The new Education Secretary Damian Hinds is set to scrap the rule which forces new Catholic schools to accept 50 per cent non-Catholic pupils and plans a big increase in faith schools, according to the Mail on Sunday.
Hinds, who attended a Catholic grammar school, is said to face a clash with schools chiefs over the plans.
The minister, who has been described as a 'liberal Catholic', last night gave a broad hint to the Mail on Sunday that he will axe the cap. An Education Department spokesperson said: 'We want to go further to ensure all young people have a good school place and are keen for faith groups to play a key role.
'Faith schools are more likely to be rated outstanding by Ofsted than non-faith schools.'
Hinds would respond to a year-long consultation on 'lifting the current cap on new faith Free Schools admissions in due course,' added the spokesperson.
The Prime Minister, Theresa May, pledged to drop the rule for new state-funded Free Schools in her General Election manifesto last year, reportedly at the insistence of her former No 10 aide Nick Timothy.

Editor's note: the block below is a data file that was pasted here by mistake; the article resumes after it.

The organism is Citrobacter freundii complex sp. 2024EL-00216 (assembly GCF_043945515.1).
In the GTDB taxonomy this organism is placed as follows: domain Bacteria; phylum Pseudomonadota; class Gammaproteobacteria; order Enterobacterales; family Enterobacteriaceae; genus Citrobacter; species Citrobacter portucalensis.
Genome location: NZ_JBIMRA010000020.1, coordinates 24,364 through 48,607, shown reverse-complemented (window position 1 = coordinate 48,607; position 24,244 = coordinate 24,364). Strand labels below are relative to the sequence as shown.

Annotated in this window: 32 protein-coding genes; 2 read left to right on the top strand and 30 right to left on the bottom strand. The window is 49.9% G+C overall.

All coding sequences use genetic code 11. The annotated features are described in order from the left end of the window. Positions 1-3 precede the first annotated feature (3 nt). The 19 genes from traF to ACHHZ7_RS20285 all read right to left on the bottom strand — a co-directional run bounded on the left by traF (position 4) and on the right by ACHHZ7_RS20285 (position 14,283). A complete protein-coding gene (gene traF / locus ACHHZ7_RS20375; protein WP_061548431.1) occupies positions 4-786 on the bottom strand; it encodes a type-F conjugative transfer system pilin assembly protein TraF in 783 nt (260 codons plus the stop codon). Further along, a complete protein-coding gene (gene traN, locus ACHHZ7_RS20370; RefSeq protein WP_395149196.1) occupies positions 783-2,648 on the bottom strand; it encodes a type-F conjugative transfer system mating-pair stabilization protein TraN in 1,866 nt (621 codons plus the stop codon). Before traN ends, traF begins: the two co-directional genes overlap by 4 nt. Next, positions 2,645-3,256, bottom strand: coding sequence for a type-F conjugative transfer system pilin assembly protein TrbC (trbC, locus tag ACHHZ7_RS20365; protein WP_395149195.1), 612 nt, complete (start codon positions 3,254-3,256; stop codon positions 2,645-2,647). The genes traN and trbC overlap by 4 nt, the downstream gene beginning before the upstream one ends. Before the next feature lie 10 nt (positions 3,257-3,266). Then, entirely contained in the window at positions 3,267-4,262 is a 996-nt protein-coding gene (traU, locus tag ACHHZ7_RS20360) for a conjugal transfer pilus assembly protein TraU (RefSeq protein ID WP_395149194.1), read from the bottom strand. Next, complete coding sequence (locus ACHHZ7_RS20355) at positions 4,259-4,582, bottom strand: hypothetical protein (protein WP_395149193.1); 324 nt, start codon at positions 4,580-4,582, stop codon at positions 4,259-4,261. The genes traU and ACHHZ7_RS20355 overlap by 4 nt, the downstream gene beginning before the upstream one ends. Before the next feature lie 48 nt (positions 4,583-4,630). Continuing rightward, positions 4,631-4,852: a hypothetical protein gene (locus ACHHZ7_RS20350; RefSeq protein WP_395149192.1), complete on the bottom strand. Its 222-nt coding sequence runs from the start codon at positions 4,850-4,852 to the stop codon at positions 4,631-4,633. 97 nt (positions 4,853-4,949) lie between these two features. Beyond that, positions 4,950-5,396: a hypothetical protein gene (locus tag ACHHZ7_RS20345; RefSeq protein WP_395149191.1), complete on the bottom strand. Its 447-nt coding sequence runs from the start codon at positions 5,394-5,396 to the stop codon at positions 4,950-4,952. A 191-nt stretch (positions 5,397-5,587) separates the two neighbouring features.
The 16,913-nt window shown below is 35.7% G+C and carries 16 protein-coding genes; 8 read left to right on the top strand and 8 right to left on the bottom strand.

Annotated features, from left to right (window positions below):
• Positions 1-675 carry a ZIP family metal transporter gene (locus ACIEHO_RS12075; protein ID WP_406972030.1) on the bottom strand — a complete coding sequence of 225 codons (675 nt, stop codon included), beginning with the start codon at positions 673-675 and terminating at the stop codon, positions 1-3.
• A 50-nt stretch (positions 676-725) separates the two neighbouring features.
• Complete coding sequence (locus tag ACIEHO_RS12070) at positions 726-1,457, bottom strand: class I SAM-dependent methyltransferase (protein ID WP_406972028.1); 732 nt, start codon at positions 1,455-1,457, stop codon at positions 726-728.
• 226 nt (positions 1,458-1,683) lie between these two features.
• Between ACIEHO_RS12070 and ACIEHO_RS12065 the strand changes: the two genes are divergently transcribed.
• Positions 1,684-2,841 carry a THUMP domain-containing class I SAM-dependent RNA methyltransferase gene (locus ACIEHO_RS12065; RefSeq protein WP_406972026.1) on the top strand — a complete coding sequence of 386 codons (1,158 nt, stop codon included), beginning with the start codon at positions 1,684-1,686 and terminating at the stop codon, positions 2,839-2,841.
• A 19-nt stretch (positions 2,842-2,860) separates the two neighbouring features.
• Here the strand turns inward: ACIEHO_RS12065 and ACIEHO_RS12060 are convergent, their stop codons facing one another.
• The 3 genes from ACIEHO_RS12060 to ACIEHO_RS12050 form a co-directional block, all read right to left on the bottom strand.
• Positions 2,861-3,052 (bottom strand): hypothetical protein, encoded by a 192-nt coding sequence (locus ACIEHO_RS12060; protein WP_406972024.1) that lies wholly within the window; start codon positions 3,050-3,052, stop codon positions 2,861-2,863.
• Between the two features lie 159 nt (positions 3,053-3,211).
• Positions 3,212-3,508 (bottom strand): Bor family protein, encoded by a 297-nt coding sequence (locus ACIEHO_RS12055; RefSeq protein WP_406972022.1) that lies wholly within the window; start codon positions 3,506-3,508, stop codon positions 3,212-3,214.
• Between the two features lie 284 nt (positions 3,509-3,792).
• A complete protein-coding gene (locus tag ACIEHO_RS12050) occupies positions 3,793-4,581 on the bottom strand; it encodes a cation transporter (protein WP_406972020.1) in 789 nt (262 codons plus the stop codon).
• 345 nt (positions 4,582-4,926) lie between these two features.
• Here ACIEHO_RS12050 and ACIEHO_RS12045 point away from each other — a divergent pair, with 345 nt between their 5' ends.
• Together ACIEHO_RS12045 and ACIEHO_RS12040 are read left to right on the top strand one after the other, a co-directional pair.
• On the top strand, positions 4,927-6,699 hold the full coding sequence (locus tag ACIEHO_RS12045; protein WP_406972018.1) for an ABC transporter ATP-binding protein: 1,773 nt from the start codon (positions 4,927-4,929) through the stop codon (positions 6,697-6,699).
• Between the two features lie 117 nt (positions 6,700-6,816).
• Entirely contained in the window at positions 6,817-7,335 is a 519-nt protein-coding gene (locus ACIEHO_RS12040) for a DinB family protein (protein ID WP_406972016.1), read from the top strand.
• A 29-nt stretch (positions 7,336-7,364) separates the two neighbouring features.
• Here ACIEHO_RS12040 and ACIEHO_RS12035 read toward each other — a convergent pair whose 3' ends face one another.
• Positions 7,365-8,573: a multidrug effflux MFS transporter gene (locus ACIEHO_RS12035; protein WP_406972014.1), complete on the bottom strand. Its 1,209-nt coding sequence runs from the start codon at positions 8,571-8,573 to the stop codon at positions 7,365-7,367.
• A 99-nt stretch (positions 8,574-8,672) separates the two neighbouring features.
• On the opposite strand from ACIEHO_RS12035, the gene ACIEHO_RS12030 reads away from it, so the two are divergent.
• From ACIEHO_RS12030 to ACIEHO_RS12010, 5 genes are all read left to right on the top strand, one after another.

But the move was abandoned by the former Education Secretary Justine Greening after the schools watchdog Ofsted warned it would lead to 'increased segregation'.
Allowing more Catholic-only schools would also mean more Muslim-only and Jewish-only schools, the Mail on Sunday said. The 50 per cent cap, introduced ten years ago to stop the 'ghettoisation' of schools, could be axed by Hinds with the stroke of a pen. But now, opponents of faith schools are claiming that he has a conflict of interest.
Last week, the Guardian reported that Hinds accepted a £5,000 donation from the Catholic Church to fund an intern in his Commons office in 2014. The Church denied it was improper but the secular organisation Humanists UK called it 'deeply inappropriate lobbying'.
Hinds has denounced the 50 per cent cap, saying: 'A half-Catholic school is not the same thing as a Catholic school.'
Hinds said it was impossible for the Catholic Church to set up new schools because it 'could not support so-called Catholic schools turning away families seeking a Catholic education for their children in favour of [non-Catholic] others who live closer to the school.'
He has also denied reports that white, middle-class, non-Catholic families cheat the system to get children into high-performing Catholic schools.
'It is categorically untrue that they are a filtering device for middle-class, wealthy and bright children,' said Hinds, who attended St Ambrose, a Catholic school for boys in Cheshire.
'Few Catholic churches even have a bell tower. Anyone who says cleaning churches gives white middle-class families an advantage doesn't understand the demographics of those who clean churches.'
The Chief inspector of schools, Amanda Spielman, has said she is 'uncomfortable' about allowing more single-faith schools.
The Conservatives promised 500 new Free Schools by 2020, but have struggled to attract enough sponsors, partly because of resistance from churches as a result of the cap.